RAMALLAH, July 11 (JMCC) - Hundreds of Palestinians from civil society organizations and political parties gathered Monday outside the cabinet headquarters in Ramallah to protest the postponement of local council elections.
“Elections is our right, why do you tread on it, Abbas and Fayyad?” shouted the crowd, banners flying high in the peaceful protest.
“To speak of building a state means elections and democracy. The government is acting in a paradox to speak about state building, but ruining democracy,” said speaker Nassif Moalim from the Palestinian Center for Peace and Democracy to the crowd.
The protest comes in response to the Palestinian Authority's decision last month to postpone local council elections scheduled for July 17.
“The content of the cabinet decision refers to the cancellation of the cabinet decision to call for elections on the understanding of ‘national interests',” says Hisham Kuhail, chief electoral officer at the Central Elections Commission.
The protest, a rare public voicing of dissent against the Palestinian government, was organized by the Palestinian Election Monitoring Civil Committee. This umbrella organization comprises a coalition of more than 260 local groups, said organizers.
“We are here to voice our rejection of this cabinet decision and to call on them to fix a new date,” says Nancy Sadiq, director of the civil society group, Panorama. “There is no legal basis for the postponement.”
The protesters presented to the cabinet a letter detailing their request for new elections. Its envelope was a locked ballot box. “It asks the cabinet to make a new resolution for the elections before the end of this year,” said Moalim.
Palestinian Authority minister of local government Khaled Qawasmi received the ballot box outside of the cabinet headquarters, promising to transmit the message to the ministry. “This [protest] is very important in showing what the people want. The government will take it into consideration,” he told JMCC.org.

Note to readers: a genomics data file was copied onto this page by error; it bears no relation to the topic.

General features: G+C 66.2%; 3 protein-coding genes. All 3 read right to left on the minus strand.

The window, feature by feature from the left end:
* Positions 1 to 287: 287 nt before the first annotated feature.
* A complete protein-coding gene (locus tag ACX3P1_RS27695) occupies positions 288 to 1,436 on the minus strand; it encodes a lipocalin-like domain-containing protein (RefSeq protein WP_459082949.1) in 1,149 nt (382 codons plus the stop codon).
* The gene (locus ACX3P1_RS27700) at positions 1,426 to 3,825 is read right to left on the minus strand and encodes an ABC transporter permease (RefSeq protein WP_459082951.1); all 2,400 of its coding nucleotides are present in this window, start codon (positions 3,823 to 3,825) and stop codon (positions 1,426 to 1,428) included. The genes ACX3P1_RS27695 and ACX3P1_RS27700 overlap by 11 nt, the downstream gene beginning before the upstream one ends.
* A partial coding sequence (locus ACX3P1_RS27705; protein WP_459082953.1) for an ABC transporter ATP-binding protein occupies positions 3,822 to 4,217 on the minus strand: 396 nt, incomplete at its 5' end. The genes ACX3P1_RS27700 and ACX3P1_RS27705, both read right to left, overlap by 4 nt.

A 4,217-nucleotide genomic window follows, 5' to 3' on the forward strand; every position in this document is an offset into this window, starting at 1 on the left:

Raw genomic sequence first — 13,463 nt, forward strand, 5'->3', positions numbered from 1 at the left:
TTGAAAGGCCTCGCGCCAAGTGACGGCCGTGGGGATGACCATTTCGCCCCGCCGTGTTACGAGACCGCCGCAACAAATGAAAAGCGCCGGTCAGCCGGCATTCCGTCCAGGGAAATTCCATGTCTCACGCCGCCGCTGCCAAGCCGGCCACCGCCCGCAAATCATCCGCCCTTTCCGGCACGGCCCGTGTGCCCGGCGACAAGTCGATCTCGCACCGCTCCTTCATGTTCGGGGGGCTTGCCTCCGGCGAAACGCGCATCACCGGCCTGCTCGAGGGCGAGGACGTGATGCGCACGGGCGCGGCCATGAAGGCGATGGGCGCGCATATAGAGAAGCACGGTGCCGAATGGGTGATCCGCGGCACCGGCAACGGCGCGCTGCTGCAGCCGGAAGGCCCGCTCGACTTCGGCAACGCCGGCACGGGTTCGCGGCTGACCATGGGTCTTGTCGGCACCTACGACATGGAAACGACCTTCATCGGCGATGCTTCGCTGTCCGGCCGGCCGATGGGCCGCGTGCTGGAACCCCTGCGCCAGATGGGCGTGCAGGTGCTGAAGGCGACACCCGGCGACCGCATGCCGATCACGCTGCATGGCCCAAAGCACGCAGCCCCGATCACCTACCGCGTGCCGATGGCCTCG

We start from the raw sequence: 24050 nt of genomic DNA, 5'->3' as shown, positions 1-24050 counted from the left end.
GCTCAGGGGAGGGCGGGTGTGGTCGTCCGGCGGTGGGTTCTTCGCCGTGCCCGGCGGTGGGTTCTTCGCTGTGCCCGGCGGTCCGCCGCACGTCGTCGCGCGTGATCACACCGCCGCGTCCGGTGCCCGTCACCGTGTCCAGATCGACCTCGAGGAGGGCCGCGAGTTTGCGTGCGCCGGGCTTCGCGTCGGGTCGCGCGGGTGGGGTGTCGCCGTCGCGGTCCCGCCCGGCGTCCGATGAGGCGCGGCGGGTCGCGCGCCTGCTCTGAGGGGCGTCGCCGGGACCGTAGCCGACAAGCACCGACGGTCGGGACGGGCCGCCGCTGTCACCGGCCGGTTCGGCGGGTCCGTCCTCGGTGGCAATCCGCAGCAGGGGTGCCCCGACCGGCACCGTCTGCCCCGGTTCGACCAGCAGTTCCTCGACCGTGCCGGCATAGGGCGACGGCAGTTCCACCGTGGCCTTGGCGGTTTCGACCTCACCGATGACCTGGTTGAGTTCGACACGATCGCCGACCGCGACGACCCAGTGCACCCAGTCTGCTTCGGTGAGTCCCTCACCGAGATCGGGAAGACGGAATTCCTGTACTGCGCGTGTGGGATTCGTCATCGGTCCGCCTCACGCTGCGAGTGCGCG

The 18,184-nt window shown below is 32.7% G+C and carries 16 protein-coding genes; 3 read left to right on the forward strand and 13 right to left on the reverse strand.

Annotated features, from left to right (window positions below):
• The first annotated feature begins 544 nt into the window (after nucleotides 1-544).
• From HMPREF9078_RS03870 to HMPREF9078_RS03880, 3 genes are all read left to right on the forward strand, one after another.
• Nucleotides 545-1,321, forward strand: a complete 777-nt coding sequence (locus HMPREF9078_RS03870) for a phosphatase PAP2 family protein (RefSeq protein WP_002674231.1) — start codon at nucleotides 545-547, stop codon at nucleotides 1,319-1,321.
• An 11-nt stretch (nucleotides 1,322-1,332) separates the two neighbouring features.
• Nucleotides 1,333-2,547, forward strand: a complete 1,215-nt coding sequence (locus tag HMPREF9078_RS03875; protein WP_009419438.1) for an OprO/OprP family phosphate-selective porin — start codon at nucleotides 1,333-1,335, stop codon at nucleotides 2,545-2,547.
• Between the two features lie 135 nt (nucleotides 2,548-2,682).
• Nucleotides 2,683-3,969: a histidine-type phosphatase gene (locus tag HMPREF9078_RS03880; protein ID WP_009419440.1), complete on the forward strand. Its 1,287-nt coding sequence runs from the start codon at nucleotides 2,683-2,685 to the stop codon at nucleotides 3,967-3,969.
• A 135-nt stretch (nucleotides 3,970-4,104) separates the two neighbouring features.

Speculation exists that the elections were postponed due to the current political divide between Fateh and Hamas, with Hamas refusing to participate or allow elections to go forward in the Gaza Strip. Many maintain that it is unconstitutional to have to elections in the West Bank and not in Gaza.
But this reasoning was widely dismissed by the protesters. “Council elections are related to local services; they are not political,” says Sadiq. “It is part of our constitutional right.”
“This is about defending the people’s right to vote and choose their councilors,” says Bassam Saleh of the Palestinian People’s Party. “[We need to] not make democracy a victim of division…this is not a constitutional issue, we can even have elections here and not in Gaza,” he added.
Sources state that the real cause for the cancellation is internal disagreement within Fateh over the candidate lists in certain districts. These are required for local elections, which are based on proportional representation.
Monday’s protest is part of a longer process of exerting pressure on the cabinet. “The coalition will present its case to the [Palestinian] High Court,” says Saleh.
It is unclear when the case will be filed, but it will appeal the cabinet's decision on the basis that it has no legal mandate to postpone the elections.
Election commission officials refused to comment on the legality of the cabinet decision. “We don’t give legal opinion, says Kuhail. We are here to implement government decrees. We are a professional and independent institution” He went on to say that, until the government postponed the elections, the commission was well on track to implementing them.
“We managed to register 200,000 persons,” says Kuhail. This means that 83 percent of West Bank Palestinians are registered and able to vote if and when a date is set for local council elections.